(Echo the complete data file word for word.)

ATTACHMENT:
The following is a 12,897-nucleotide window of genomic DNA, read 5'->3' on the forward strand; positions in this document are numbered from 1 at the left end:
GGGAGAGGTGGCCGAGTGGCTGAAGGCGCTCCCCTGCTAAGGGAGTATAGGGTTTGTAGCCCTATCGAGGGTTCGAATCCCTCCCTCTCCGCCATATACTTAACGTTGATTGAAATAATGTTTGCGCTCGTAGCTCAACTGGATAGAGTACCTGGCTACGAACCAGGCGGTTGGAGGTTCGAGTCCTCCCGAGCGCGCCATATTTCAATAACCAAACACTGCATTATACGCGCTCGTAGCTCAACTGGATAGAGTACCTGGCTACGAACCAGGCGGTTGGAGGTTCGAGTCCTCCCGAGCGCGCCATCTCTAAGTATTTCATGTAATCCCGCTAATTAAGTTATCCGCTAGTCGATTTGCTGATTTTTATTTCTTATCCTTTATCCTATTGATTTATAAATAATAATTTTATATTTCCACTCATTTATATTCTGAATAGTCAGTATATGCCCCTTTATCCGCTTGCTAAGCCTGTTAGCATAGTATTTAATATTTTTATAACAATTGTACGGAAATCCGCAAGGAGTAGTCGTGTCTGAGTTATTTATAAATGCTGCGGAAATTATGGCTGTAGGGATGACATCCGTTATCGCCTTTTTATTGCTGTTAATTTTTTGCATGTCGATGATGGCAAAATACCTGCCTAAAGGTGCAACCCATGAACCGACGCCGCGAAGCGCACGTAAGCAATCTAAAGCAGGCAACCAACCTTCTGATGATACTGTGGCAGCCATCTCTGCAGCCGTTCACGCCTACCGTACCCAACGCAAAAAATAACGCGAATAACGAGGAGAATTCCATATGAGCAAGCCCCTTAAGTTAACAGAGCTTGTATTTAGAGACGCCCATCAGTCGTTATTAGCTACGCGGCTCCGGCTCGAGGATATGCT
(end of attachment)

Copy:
The following is a 12,897-nucleotide window of genomic DNA, read 5'->3' on the forward strand; positions in this document are numbered from 1 at the left end:
GGGAGAGGTGGCCGAGTGGCTGAAGGCGCTCCCCTGCTAAGGGAGTATAGGGTTTGTAGCCCTATCGAGGGTTCGAATCCCTCCCTCTCCGCCATATACTTAACGTTGATTGAAATAATGTTTGCGCTCGTAGCTCAACTGGATAGAGTACCTGGCTACGAACCAGGCGGTTGGAGGTTCGAGTCCTCCCGAGCGCGCCATATTTCAATAACCAAACACTGCATTATACGCGCTCGTAGCTCAACTGGATAGAGTACCTGGCTACGAACCAGGCGGTTGGAGGTTCGAGTCCTCCCGAGCGCGCCATCTCTAAGTATTTCATGTAATCCCGCTAATTAAGTTATCCGCTAGTCGATTTGCTGATTTTTATTTCTTATCCTTTATCCTATTGATTTATAAATAATAATTTTATATTTCCACTCATTTATATTCTGAATAGTCAGTATATGCCCCTTTATCCGCTTGCTAAGCCTGTTAGCATAGTATTTAATATTTTTATAACAATTGTACGGAAATCCGCAAGGAGTAGTCGTGTCTGAGTTATTTATAAATGCTGCGGAAATTATGGCTGTAGGGATGACATCCGTTATCGCCTTTTTATTGCTGTTAATTTTTTGCATGTCGATGATGGCAAAATACCTGCCTAAAGGTGCAACCCATGAACCGACGCCGCGAAGCGCACGTAAGCAATCTAAAGCAGGCAACCAACCTTCTGATGATACTGTGGCAGCCATCTCTGCAGCCGTTCACGCCTACCGTACCCAACGCAAAAAATAACGCGAATAACGAGGAGAATTCCATATGAGCAAGCCCCTTAAGTTAACAGAGCTTGTATTTAGAGACGCCCATCAGTCGTTATTAGCTACGCGGCTCCGGCTCGAGGATATGCT